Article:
Baltimore police Commissioner Leonard Hamm is dying in increments.
"When the pager goes off and I look at the location of [a homicide]," Hamm said yesterday, "I know [the victims] are black men and I know the perps are black men. A little bit of me dies each time it happens - as a black man, as a father, as an uncle and also as a police commissioner."
Death was the topic yesterday when I spoke with Hamm at police headquarters. At the time we met, Baltimore's homicide count was 152 compared with 133 at the same time last year. At this pace, the city is on pace to reach 300 slayings for the first time since 1999. For Hamm, the death toll's steady rise is the equivalent of death on the installment plan.
The overwhelming majority of this year's victims are young black men. So are their killers. That concerns Hamm more than the calls for his resignation, which are now being voiced loudly. At least two mayoral candidates, one city councilman and one former police commissioner have called for Hamm to step down. But Hamm is savvy enough to know that this is an election year and that the real target of the criticism is Mayor Sheila Dixon, not him.
With the dispute about Marcus Brown, the former deputy police commissioner of operations, swirling around him and with allegations about his lack of leadership, Hamm still agreed to an interview. He didn't address the Brown issue. But he was willing to talk about crime and crime plans, and even about the lack of crime plans.
Hamm is a veteran cop with 35 years' experience. He remembers what passed for a crime plan when he was a patrolman.
"There wasn't any crime plan," the commissioner said. "You got in your car, got out on the streets and worked your area."
Hamm also talked about the rising numbers of homicides and what he - or any police commissioner, for that matter - can do about them.
"Any leader who's gonna run this police agency is going to have to do the same things I'm doing," Hamm said. Those things are encouraging citizen involvement in fighting crime, cooperation with more state agencies and "targeted enforcement," which might be considered fancy police jargon meaning "go get the bad guys."
There are bad guys aplenty in this town. Hamm talked about one of them, a man recently arrested who has been charged with killing two people in West Baltimore and one in Southeast Baltimore. Hamm said police have determined the same gun was used in those three killings and two shootings in another part of the city.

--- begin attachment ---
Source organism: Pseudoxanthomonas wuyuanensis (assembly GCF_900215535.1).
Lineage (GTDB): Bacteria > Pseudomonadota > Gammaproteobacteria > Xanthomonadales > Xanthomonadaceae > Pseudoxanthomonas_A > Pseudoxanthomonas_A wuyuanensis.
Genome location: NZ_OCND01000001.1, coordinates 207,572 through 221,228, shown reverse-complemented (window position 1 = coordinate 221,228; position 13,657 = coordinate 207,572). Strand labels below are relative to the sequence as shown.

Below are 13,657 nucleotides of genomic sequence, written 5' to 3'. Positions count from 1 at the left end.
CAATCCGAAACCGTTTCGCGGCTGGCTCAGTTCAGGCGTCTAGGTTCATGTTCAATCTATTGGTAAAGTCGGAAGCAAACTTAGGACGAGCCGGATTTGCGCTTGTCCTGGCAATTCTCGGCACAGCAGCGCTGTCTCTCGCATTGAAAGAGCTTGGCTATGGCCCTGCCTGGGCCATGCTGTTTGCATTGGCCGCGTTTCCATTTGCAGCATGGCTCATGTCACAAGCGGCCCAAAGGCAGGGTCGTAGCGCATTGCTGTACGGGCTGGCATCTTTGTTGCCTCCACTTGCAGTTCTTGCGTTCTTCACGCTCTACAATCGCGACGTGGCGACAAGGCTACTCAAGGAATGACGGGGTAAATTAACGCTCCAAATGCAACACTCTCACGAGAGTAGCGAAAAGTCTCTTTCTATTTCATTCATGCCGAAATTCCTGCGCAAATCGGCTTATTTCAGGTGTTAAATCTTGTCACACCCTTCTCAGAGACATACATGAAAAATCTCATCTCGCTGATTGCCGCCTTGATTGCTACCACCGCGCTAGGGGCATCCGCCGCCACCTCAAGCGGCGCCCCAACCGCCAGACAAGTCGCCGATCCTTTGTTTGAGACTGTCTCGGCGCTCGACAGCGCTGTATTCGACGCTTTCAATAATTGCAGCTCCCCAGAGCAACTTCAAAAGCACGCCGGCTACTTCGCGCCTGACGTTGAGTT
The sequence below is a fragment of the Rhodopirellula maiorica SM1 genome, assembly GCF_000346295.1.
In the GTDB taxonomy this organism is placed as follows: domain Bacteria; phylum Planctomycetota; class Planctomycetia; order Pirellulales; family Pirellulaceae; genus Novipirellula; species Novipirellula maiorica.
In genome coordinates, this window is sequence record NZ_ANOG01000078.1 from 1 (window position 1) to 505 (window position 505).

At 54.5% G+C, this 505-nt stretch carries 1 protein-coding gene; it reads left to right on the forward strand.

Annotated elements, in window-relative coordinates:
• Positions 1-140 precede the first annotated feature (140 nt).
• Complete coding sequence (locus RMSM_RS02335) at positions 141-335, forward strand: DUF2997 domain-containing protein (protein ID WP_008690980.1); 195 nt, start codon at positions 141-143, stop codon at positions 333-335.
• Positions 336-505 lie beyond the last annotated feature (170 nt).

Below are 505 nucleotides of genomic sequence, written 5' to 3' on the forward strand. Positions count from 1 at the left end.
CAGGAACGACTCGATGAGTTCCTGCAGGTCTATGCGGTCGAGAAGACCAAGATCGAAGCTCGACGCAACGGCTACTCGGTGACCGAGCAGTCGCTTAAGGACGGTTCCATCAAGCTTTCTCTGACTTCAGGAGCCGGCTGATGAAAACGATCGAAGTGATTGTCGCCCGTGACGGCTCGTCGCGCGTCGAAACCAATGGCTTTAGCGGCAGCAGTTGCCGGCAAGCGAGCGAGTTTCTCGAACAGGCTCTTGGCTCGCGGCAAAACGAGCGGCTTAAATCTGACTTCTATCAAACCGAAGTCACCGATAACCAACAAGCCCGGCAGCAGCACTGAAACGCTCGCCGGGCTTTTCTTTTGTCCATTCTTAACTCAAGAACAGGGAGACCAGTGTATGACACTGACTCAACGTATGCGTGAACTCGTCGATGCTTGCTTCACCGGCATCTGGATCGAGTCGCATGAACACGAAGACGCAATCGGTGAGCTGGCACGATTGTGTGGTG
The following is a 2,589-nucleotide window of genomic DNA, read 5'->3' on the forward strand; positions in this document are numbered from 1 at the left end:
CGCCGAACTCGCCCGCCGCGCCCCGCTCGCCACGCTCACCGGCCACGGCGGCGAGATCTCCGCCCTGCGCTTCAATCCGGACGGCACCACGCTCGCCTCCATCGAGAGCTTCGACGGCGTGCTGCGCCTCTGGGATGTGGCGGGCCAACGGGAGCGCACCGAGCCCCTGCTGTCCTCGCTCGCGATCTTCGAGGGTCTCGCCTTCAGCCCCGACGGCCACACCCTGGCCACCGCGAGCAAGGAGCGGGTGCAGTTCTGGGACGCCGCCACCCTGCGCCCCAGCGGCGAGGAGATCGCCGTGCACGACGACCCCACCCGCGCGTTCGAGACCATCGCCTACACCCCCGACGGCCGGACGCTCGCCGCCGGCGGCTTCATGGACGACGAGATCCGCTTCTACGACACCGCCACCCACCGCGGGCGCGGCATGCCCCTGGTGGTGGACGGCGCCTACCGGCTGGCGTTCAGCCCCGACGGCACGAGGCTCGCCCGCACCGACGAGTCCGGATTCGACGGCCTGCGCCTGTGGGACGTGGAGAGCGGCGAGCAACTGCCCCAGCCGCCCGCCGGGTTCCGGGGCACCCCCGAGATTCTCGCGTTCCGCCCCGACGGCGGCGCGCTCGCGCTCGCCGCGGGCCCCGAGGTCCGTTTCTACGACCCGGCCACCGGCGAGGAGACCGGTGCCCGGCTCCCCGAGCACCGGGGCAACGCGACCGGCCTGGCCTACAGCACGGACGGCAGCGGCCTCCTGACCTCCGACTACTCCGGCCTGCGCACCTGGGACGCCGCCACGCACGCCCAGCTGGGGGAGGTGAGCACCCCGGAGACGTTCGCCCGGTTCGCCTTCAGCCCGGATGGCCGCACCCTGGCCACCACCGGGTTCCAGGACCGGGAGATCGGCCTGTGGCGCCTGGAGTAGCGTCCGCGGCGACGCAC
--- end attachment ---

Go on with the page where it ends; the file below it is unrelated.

"We've found out it's not so much geography anymore," Hamm said. "Our bad guys are mobile."
Mobile and, in some cases, very young.
Hamm said that as of yesterday, Baltimore had 15 juvenile homicides. This time last year, that figure was 13. The number of nonfatal shootings of juveniles as of June 26, 2006, was 36.
This year, there have been 64.
"It's young people with guns who are driving this whole thing," Hamm said, adding that part of his strategy has been to set up a trace unit to track where juveniles are getting these weapons. Hamm said police have confiscated 1,600 guns this year, compared with 1,500 for the same period in 2006. Just last week, Hamm said, cops bagged 66 weapons.
Gangs are also part of the problem.
"Not only are rival gangs - Bloods, Crips, BGF [Black Guerilla Family] killing each other," Hamm said. "We find they're killing members of their own sets." The reasons, Hamm added, are the old standbys: drugs and territory.
I asked Hamm if he has any idea why more juveniles have been killed and shot this year than last year. His answer was revealing.
"I really don't know," the commissioner responded.
The one public official in this town who simply answers "I don't know" when he doesn't know the answer to a question is the very one folks want to resign. He's the one we should keep. Hamm's critics don't know the answer to that question any more than he does. And at least Hamm was able to explain why he doesn't know.
"We are not far along enough in this trend," Hamm said. "I think that's something the sociologists are going to have to take a look at."
Those sociologists would be taking a look at the effects of a sociological disaster not of Leonard Hamm's making, but one that started long before he even thought about being police commissioner of Baltimore. That disaster more than likely involves fatherless homes, drug-addicted parents and their ticked-off progeny who have now reached gun-totin' age.
And that's killing people like Hamm one homicide at a time.
Find Gregory Kane's column archive at baltimoresun.com/kane